ANKS1B Interacts with the Cerebral Cavernous Malformation Protein-1 and Controls Endothelial Permeability but Not Sprouting Angiogenesis


<div><p>Cerebral cavernous malformations are fragile blood vessel conglomerates in the central nervous system that are caused by mutations in the <i>CCM1/KRIT1</i>, <i>CCM2</i> or <i>CCM3</i> genes. The gene products form a protein complex at adherens junctions and loss of either CCM protein disrupts endothelial cell quiescence leading to increased permeability and excessive angiogenesis. We performed a yeast 2-hybrid screen to identify novel proteins directly interacting with KRIT1. The ankyrin repeat and sterile alpha motif domain-containing protein 1B (ANKS1B) was identified as a novel binding partner of KRIT1. Silencing of ANKS1B or the related gene ANKS1A in primary human endothelial cells had no significant effects on cellular proliferation, migration and sprouting angiogenesis. However, silencing of ANKS1B expression disturbed endothelial cell barrier functions leading to increased permeability. Forced ANKS1B expression reduced permeability. This was independent of Rho kinase activity and the presence of KRIT1. Taken together, ANKS1B was identified as a novel KRIT1-interacting protein that selectively controls endothelial permeability but not angiogenesis.</p></div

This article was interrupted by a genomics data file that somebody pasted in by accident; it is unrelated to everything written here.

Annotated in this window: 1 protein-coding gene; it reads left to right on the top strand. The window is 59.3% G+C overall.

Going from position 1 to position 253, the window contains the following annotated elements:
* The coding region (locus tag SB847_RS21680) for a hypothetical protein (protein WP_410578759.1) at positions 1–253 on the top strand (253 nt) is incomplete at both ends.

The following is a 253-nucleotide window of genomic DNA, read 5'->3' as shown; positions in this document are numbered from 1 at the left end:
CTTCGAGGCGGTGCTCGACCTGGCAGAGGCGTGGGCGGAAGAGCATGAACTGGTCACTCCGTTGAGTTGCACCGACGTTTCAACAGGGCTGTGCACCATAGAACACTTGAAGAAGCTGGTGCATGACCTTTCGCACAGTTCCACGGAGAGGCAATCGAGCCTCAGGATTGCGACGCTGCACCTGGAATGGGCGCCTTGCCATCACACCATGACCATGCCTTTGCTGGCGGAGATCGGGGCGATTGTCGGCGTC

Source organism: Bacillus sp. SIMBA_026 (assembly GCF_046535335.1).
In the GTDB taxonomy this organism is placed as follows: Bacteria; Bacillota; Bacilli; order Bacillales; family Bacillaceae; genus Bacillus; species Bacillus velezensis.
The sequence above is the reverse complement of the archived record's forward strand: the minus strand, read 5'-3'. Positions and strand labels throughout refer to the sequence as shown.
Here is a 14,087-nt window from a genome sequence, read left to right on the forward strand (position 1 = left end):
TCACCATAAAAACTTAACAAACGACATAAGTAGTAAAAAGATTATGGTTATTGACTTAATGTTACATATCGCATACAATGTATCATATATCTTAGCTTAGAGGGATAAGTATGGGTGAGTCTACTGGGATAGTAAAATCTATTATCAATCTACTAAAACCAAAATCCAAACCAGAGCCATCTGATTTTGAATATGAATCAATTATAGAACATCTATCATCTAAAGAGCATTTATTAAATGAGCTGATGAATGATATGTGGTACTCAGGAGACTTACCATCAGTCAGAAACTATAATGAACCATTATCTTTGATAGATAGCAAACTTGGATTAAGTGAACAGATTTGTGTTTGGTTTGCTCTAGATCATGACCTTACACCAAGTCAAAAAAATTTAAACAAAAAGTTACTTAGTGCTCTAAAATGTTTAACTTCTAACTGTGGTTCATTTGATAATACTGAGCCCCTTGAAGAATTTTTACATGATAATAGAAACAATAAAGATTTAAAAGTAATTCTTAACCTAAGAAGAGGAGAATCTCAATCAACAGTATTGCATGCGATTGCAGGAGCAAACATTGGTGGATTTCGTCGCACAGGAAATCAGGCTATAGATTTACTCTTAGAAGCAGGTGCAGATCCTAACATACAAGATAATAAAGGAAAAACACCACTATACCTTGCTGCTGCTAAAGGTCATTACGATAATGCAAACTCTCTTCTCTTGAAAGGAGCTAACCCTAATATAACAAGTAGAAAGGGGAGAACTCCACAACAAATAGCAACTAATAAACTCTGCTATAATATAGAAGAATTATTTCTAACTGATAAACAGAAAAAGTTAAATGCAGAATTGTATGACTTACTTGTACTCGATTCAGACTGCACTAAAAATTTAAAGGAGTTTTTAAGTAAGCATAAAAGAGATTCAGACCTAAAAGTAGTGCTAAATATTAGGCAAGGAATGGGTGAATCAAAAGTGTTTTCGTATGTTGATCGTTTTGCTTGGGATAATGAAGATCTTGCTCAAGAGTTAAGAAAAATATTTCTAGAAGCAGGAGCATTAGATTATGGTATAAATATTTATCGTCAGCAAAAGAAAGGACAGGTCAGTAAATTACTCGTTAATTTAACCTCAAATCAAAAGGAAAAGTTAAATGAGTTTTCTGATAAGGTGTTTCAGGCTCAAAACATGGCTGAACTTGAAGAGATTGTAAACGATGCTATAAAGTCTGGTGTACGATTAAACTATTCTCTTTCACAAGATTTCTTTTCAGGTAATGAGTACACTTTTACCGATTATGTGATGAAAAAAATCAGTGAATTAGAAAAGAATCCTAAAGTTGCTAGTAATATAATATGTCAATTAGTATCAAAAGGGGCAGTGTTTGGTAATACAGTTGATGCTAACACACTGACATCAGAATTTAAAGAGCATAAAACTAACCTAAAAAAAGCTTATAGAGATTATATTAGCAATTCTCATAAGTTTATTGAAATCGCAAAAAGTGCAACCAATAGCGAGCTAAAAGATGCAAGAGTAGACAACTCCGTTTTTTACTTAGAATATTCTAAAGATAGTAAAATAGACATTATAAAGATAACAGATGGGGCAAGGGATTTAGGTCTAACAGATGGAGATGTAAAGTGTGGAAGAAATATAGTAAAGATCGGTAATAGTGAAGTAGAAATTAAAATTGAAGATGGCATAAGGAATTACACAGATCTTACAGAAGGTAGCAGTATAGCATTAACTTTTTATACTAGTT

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oai:figshare.com:article/1628446Last time updated on 2/12/2018

This paper was published in FigShare.

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